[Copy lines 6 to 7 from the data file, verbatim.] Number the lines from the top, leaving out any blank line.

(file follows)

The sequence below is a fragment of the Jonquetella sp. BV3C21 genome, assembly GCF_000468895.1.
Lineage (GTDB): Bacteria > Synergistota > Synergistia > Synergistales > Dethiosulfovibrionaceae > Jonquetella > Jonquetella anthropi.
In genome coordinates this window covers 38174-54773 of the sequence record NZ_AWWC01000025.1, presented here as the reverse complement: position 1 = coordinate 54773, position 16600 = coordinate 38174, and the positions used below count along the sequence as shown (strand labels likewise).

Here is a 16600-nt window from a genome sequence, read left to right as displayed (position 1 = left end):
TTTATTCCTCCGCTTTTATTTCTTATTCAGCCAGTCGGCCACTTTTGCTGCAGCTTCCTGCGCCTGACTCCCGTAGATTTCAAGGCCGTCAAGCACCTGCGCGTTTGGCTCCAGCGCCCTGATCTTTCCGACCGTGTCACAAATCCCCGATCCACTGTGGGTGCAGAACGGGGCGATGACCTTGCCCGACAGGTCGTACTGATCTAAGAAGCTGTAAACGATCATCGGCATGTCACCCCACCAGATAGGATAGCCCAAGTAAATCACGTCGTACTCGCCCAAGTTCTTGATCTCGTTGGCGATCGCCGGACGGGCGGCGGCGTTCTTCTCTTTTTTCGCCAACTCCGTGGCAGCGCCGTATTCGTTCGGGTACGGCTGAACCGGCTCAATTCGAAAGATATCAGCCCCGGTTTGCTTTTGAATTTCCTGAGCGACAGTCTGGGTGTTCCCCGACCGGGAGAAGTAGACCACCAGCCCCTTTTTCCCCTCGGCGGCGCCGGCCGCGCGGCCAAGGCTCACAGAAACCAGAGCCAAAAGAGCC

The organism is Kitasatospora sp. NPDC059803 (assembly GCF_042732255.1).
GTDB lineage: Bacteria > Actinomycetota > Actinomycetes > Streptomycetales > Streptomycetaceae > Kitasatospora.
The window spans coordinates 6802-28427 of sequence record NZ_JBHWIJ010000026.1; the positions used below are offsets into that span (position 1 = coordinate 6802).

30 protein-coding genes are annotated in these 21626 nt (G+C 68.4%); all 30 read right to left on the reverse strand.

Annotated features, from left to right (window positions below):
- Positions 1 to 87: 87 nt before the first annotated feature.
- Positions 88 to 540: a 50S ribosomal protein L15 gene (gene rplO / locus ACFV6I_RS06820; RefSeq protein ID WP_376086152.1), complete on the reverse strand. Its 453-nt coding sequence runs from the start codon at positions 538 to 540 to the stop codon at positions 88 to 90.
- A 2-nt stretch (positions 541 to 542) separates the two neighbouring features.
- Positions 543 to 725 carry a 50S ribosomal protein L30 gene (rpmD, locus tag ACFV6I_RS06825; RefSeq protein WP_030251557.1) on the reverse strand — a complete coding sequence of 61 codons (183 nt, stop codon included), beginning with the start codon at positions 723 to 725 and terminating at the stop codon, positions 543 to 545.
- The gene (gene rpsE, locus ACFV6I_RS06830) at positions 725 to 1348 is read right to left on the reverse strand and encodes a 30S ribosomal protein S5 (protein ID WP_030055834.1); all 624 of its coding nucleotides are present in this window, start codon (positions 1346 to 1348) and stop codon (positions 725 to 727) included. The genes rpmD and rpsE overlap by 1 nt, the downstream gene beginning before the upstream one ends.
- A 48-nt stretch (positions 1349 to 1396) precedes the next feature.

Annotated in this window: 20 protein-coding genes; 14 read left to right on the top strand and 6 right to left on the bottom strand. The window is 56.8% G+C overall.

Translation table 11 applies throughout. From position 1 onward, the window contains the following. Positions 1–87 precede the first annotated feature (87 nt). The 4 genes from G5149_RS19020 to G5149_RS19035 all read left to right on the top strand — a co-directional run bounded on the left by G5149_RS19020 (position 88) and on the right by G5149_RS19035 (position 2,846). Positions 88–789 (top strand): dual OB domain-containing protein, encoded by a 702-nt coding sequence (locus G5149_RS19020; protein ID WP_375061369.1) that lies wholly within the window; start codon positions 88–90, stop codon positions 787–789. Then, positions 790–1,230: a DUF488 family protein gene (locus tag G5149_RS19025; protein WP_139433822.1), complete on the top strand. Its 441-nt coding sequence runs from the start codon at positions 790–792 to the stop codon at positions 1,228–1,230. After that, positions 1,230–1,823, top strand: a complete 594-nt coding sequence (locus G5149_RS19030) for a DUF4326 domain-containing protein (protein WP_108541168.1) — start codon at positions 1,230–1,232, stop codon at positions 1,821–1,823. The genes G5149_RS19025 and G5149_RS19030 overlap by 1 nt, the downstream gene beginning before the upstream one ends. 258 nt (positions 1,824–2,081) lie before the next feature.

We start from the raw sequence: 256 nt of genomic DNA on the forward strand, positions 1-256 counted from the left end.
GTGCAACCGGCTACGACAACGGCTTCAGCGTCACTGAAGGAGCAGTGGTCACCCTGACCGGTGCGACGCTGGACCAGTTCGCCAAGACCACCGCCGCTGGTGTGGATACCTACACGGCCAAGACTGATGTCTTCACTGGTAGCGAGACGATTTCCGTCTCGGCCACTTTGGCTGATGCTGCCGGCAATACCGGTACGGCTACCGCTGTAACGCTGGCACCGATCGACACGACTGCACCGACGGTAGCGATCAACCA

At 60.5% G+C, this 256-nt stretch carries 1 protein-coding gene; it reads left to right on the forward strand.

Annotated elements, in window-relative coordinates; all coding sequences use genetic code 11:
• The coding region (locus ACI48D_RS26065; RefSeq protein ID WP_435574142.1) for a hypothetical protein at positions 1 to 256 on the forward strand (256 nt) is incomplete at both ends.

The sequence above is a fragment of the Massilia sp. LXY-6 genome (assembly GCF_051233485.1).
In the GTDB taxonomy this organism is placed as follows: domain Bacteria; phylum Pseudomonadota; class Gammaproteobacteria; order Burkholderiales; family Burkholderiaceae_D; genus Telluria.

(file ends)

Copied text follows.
The organism is Kitasatospora sp. NPDC059803 (assembly GCF_042732255.1).
GTDB lineage: Bacteria > Actinomycetota > Actinomycetes > Streptomycetales > Streptomycetaceae > Kitasatospora.